Macmillan Ends Windowing for Ebooks; ALA Recommends Closing Libraries During Pandemic | Book Pulse

Macmillan ends the windowing system for ebooks. PRH offers libraries discounts. ALA says to close the public libraries. Rick Atkinson wins the American History Book Prize, and Alex Kotlowitz wins The J. Anthony Lukas Book Prize.

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COVID-19 and Publishing

Macmillan CEO John Sargent ends the windowing system for ebooks writing: “Dear Librarians, Authors, Illustrators and Agents, There are times in life when differences should be put aside." Publishing Perspectives has more.

In further news, PRH is discounting ebook and audiobook titles for sale to public libraries for the next 90 days. Publishing Perspectives has more on that as well.

The Associated Press reports that Amazon has told suppliers it will limit what can be sent to its fulfillment warehouses as it shifts its focus to items that support the pandemic response. Books are not on their list of priorities. Publishers Weekly has more details, including the strong possibility that this will not be the rule for big publishers.

ALA officially recommends closing public libraries to the public.

The NYT writes about what has happened to a debut author (and artist, actor, and dancer) as their big day comes in the moment of social isolation. Also a piece on walking, and authors who celebrate the activity.

Vulture reports on how NYC bookstores are searching for community with their readers as social distancing takes over. The NYT also has a report. As does The Washington Post.

Belletrist is offering space to help promote books.

PEN America cancels the 2020 World Voices Festival.

George R.R. Martin says he is writing every day while he practices social isolation. He writes on his blog: “Things are pretty grim in the Seven Kingdoms… but maybe not as grim as they may become here.” Plus, he offers a hand-washing mantra from Frank Herbert’s Dune.

The L.A. Times has “11 authors, from Laila Lalami to Jonathan Lethem, on the books they might finally read in quarantine.” There is also a report on how the bookstores of L.A. struggle to “stay afloat amid coronavirus concerns.” Social isolation allows time to organize your home library. The L.A. Times has a story of 2,000 plus in need of order.


The L.A. Times reviews Recollections of My Nonexistence: A Memoir by Rebecca Solnit (Viking: Penguin): “a powerful examination of the way small moments can accumulate in a brilliant mind to formulate big ideas and even help conceive a better world.”

NPR reviews Later: My Life at the Edge of the World by Paul Lisicky (Graywolf: Macmillan): “beautifully composed and structured.”

The Washington Post reviews Darling Rose Gold by Stephanie Wrobel (Berkley: Penguin): “a maelstrom of a suspense story through which mental illness, maternal meshugas and vengeful rage swirl unchecked. Over-the-top is an adjective that barely does this tale justice; but, then again, the real-life story on which it’s based is even more distastefully baroque.”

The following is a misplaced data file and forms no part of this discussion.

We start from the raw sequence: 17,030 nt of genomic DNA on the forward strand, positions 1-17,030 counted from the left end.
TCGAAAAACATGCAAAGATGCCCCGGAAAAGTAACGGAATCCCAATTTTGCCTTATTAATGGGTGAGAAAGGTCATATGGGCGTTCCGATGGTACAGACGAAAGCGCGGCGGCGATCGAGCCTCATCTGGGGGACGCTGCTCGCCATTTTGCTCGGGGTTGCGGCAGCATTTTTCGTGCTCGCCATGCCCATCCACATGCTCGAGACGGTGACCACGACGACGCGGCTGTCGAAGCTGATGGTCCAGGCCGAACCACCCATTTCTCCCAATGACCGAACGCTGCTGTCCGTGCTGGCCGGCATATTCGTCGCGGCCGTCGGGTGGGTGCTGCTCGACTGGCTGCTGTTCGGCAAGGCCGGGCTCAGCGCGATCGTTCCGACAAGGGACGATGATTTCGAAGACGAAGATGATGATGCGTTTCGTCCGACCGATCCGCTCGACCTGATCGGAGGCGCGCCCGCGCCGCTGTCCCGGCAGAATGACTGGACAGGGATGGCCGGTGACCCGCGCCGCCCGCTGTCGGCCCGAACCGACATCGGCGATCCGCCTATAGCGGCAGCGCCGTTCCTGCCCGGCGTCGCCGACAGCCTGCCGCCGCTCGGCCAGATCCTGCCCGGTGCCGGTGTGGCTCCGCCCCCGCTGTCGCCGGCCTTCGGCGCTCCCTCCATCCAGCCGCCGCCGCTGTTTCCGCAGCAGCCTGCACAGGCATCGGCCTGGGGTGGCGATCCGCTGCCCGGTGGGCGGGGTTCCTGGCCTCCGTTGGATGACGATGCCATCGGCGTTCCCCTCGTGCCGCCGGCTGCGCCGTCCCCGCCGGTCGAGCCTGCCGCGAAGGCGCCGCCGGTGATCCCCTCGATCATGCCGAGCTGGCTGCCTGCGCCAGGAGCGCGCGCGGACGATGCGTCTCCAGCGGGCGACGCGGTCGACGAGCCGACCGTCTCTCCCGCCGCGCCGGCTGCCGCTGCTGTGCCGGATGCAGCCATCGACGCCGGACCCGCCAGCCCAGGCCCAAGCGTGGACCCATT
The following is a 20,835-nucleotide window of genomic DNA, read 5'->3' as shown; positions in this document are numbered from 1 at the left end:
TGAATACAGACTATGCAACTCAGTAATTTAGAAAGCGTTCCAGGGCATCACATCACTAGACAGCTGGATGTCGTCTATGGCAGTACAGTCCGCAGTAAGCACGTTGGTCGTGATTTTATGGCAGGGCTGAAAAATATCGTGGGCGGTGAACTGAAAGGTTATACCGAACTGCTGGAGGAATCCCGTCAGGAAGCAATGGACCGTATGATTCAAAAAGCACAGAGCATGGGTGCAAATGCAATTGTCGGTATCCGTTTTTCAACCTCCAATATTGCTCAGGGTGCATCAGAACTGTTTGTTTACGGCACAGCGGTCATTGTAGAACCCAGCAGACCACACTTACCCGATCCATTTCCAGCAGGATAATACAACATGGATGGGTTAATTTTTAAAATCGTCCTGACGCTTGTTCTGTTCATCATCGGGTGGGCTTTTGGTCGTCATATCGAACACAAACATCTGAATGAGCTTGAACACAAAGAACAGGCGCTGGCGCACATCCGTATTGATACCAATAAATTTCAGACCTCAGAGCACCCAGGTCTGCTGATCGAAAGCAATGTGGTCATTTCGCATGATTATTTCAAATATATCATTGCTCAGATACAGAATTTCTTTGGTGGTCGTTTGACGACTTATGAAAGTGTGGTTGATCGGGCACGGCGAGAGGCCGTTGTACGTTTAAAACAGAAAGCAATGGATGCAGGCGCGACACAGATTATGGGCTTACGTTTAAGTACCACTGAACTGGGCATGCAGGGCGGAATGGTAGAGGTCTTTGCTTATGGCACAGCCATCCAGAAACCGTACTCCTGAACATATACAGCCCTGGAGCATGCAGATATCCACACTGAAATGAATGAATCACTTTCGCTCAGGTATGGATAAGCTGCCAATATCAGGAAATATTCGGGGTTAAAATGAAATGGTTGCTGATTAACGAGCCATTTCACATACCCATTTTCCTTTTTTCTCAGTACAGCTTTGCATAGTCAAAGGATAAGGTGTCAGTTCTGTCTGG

Briefly Noted

Rick Atkinson wins the American History Book Prize for The British Are Coming: The War for America, Lexington to Princeton, 1775-1777 (Henry Holt, Macmillan; LJ starred review). The NYT has a report.

Alex Kotlowitz wins The J. Anthony Lukas Book Prize for An American Summer: Love and Death in Chicago (Nan A. Talese: Random House; LJ starred review), look for the full press release online later today.

The finalists are announced for the Triangle awards.

The Windham Campbell Prizes (the world’s richest) will be announced tomorrow. The Guardian talks with a past winner, the poet Ali Cobby Eckermann.

In LJ, Barbara Hoffert has a report on the National Book Critics Circle award winners.

Novelist Yiyun Li is starting a book club for War and Peace. It begins today.

The EarlyWord YA & MG Galley Chat is today.

NYT has reading (and watching and listening) suggestions for True Crime fans.

Book Marks offers “10 New Books About Womxn's History for Womxn's History Month.”

LitHub has “10 new books to support right now!

Vulture interviews Jerry Saltz, How To Be an Artist (Riverhead: Penguin).

Electric Lit interviews Paul Lisicky, Later: My Life at the Edge of the World (Graywolf: Macmillan).

Datebook features The Companions by Katie M Flynn (Scout: Gallery: S. & S.).

Paste excerpts Spoiler Alert!: The Badass Book of Movie Plots: Why We All Love Hollywood Cliches by Steven Espinoza, Kathleen Fernandez-Vander Kaay, Chris Vander-Kaay (Laurence King: Chronicle).

The Guardian writes about Robin, Batman’s sidekick, including the fact that there were female Robins.

Amazon has now reversed its stance on Mein Kampf, allowing its sale again. The NYT has the details.       

Anne Giwa-Amu clashes with Chimamanda Ngozi Adichie once more. LitHub has details.

Eduard Limonov has died. The NYT has an obituary.

Authors on Air

The L.A. Times has a piece on the changes from the novel to the series Little Fires Everywhere and how Celeste Ng is happy with them, saying “I wanted it to have space to be its own thing.” On a related note, Vanity Fair features Reese Witherspoon, in a piece written by Ann Patchett.

The Black Widow debut date has been moved due to the coronavirus. Birds of Prey will be made available for home viewing next Tuesday, ahead of schedule. Deadline has details.

PBS NewsHour re-airs a 2004 interview with Philip Roth as an adaptation of his novel, The Plot Against America, debuts on HBO.

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